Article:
The Financial Markets Authority (FMA) has slapped Auckland based company Syndicated Trusts Limited (STL) with a Stop Order.
The company’s website appears to have been taken down, but the OpenCorporates website lists it as a mortgage broking and financial services company.
The FMA says New Zealanders should be wary of dealing with the company.
A Stop Order is a statutory power the FMA has that it can use to make a company, business or individual cease and desist from particular harmful behaviour. And the FMA doesn’t have to go to court to use it.
The FMA says the order was issued because it alleges the company has breached the Financial Markets Conduct Act. The FMA says Syndicated Trusts’ advertisements failed to make it clear it was only “seeking preliminary interest” in an offer and it also failed to lodge a product disclosure statement with the Companies Registrar before advertising. Under the order Syndicated Trusts Limited is prohibited from distributing communications and advertisements about itself and its financial products and accepting applications and money for its products.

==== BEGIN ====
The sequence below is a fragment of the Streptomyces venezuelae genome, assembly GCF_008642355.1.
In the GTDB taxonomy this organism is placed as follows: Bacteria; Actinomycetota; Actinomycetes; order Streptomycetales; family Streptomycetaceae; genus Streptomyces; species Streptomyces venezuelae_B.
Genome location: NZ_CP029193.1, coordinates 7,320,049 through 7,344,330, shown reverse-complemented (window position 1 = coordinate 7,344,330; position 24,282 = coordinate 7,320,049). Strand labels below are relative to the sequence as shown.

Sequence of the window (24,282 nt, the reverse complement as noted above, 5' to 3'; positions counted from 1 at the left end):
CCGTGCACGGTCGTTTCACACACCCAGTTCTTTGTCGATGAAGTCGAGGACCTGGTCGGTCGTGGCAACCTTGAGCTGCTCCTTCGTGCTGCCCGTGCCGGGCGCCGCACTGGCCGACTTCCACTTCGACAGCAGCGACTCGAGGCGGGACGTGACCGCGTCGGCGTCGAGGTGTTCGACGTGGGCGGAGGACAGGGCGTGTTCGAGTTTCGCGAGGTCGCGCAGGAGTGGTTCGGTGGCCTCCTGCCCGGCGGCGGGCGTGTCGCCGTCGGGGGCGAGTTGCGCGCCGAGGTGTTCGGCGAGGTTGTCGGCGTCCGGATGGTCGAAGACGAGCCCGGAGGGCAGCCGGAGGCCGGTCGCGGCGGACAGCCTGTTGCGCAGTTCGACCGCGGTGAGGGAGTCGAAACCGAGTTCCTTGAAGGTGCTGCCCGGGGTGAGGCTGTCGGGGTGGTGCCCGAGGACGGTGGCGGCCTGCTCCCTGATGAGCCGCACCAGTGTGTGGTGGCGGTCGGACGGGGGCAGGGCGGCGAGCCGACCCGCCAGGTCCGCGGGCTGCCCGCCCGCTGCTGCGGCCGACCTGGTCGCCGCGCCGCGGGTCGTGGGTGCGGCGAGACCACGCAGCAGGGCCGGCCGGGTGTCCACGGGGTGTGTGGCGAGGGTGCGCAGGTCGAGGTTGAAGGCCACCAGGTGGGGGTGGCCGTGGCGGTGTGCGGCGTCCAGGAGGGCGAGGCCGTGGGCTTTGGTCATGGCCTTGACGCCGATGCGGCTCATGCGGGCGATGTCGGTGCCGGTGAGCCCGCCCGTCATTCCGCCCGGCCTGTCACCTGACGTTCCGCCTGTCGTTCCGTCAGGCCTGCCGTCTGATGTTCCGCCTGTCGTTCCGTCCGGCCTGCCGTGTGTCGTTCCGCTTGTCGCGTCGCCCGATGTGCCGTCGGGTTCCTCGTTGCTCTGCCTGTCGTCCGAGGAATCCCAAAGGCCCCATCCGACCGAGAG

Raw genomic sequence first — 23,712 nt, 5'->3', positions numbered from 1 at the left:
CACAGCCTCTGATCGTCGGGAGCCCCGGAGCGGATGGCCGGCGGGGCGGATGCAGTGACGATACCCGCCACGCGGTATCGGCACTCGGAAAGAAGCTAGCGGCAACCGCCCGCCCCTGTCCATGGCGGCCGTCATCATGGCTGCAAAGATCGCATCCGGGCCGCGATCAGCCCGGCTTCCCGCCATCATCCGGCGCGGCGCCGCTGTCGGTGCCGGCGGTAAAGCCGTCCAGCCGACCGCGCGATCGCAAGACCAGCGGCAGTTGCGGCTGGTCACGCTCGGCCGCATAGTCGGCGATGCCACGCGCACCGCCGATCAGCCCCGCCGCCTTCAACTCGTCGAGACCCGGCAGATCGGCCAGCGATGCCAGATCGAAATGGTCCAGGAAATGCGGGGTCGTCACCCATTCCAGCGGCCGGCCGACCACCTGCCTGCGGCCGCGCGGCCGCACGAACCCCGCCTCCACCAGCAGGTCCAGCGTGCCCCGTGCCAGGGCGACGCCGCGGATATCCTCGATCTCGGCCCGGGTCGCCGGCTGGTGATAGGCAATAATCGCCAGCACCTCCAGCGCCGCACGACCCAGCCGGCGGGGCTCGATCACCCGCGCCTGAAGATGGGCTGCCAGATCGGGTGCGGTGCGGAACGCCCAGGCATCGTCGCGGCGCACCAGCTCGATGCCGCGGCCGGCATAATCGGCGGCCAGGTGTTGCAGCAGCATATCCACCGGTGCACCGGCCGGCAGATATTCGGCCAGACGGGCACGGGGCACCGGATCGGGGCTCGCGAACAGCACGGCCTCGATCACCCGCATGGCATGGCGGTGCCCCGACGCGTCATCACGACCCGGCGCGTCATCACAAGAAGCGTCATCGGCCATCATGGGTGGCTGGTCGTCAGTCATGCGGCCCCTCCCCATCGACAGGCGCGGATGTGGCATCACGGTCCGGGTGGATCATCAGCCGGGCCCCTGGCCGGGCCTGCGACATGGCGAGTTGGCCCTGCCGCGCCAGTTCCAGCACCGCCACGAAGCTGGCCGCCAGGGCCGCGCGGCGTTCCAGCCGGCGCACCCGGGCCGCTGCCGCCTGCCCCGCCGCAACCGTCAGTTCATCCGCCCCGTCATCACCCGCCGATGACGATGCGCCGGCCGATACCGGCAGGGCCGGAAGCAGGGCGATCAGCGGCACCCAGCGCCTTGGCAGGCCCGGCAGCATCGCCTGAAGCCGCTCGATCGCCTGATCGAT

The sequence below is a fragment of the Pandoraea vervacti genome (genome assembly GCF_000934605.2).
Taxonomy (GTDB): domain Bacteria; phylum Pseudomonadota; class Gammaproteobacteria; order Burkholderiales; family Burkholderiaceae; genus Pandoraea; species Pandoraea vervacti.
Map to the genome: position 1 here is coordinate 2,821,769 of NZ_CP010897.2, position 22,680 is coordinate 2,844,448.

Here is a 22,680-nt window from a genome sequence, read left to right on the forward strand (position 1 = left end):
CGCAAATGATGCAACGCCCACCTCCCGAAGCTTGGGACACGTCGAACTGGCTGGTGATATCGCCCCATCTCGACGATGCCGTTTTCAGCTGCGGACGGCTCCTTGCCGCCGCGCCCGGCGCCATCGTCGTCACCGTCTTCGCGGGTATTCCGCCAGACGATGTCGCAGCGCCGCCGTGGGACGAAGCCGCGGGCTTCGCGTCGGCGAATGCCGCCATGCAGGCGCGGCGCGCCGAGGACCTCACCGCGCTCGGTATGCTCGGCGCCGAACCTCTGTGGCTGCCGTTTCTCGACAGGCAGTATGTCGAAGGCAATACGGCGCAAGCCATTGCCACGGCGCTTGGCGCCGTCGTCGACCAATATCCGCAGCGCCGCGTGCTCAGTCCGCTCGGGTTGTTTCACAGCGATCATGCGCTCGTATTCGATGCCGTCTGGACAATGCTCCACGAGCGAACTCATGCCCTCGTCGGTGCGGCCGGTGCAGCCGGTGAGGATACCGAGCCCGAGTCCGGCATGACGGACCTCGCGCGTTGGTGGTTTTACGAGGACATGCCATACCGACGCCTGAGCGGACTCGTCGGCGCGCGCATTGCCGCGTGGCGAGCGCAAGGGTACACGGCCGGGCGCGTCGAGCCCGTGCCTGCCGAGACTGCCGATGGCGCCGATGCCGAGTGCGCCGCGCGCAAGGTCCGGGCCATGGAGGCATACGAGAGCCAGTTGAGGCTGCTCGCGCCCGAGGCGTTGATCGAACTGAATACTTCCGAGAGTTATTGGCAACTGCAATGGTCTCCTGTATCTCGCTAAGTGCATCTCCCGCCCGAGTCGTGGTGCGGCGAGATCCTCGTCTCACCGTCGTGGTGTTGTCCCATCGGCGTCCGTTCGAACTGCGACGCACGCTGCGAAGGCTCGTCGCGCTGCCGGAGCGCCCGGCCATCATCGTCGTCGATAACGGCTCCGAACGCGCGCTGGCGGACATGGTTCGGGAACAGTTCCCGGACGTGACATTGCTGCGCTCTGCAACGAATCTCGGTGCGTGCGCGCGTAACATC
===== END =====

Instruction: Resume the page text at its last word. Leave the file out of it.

“The FMA also considered that STL’s advertisements were likely to confuse or mislead people and may have been making unsubstantiated statements, including that that STL was a co-operative when it is not and that investors would receive a return of '6.5% to 10.5% + dividend',” the FMA says.
The FMA says on several occasions it has sought to clarify, with the company’s directors, information contained in its newspapers advertisements. It says it has also attempted to contact director Xinghua Fan and former director John Lehmann to no avail.
“Stop Orders are used by the FMA when a business consistently fails to comply with the law, or respond to our concerns. It is an offence to fail to comply with a Stop Order and we are warning the public to exercise extreme caution when dealing with STL,” FMA general counsel Nick Kynoch says.
The FMA says anyone who has deposited funds with STL should contact the FMA on 0800 434 567 (+64 3 962 2698 for overseas callers), or go online.